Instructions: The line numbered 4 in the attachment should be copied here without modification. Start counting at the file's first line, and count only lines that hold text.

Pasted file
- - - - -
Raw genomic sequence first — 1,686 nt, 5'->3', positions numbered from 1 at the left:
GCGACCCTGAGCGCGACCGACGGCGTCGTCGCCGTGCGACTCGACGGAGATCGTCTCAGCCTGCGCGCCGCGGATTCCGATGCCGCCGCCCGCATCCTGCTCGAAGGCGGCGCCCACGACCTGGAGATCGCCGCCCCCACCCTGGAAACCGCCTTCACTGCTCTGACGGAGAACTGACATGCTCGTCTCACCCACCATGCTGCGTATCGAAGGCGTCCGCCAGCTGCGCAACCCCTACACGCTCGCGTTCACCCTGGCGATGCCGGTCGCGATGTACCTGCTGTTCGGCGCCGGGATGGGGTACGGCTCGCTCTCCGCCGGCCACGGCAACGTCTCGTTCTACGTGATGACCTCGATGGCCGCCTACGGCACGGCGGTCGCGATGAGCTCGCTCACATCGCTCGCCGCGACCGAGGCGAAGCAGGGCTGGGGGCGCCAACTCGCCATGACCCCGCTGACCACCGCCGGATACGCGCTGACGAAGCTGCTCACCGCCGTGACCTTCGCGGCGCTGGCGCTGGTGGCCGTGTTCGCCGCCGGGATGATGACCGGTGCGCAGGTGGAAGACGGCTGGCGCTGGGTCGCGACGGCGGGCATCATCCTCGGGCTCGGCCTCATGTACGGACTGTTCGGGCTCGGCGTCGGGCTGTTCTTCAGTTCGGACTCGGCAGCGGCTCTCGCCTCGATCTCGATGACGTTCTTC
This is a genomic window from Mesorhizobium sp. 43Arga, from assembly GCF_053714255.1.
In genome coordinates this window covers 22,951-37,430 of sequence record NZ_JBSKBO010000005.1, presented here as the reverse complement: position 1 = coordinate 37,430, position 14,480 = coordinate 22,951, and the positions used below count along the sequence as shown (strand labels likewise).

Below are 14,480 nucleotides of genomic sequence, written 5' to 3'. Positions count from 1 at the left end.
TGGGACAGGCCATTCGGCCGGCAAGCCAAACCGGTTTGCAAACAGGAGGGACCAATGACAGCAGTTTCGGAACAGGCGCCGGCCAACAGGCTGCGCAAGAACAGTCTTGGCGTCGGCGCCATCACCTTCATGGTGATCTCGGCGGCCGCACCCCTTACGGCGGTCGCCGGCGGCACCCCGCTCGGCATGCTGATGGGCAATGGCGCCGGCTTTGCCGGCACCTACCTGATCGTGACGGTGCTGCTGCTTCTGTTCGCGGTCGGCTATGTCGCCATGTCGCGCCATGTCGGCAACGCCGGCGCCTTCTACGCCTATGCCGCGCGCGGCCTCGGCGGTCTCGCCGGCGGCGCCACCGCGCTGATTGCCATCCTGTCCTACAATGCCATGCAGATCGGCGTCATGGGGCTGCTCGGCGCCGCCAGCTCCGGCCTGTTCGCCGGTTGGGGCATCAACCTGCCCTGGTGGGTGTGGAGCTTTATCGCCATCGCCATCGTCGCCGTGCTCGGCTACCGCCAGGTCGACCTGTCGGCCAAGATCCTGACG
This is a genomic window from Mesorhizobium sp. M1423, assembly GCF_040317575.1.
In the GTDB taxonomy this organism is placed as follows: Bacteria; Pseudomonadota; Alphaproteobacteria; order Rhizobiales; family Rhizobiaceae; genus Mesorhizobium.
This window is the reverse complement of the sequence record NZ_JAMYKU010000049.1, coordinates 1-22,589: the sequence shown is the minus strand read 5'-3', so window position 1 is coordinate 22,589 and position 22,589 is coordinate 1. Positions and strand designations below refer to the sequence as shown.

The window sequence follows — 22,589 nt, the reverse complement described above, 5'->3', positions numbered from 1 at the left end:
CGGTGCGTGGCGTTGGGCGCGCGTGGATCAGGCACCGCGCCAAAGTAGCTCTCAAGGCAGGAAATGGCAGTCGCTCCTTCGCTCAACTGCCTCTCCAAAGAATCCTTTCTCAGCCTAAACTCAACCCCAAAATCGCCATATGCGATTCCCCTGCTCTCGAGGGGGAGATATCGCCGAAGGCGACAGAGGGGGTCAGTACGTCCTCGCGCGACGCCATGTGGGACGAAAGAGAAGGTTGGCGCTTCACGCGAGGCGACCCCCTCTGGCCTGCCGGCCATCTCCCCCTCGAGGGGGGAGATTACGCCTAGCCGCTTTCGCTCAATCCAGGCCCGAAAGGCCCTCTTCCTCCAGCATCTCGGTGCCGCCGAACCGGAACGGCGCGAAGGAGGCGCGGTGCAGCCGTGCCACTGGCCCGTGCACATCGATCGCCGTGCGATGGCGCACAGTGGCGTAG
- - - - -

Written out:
In genome coordinates this window covers 22,951-37,430 of sequence record NZ_JBSKBO010000005.1, presented here as the reverse complement: position 1 = coordinate 37,430, position 14,480 = coordinate 22,951, and the positions used below count along the sequence as shown (strand labels likewise).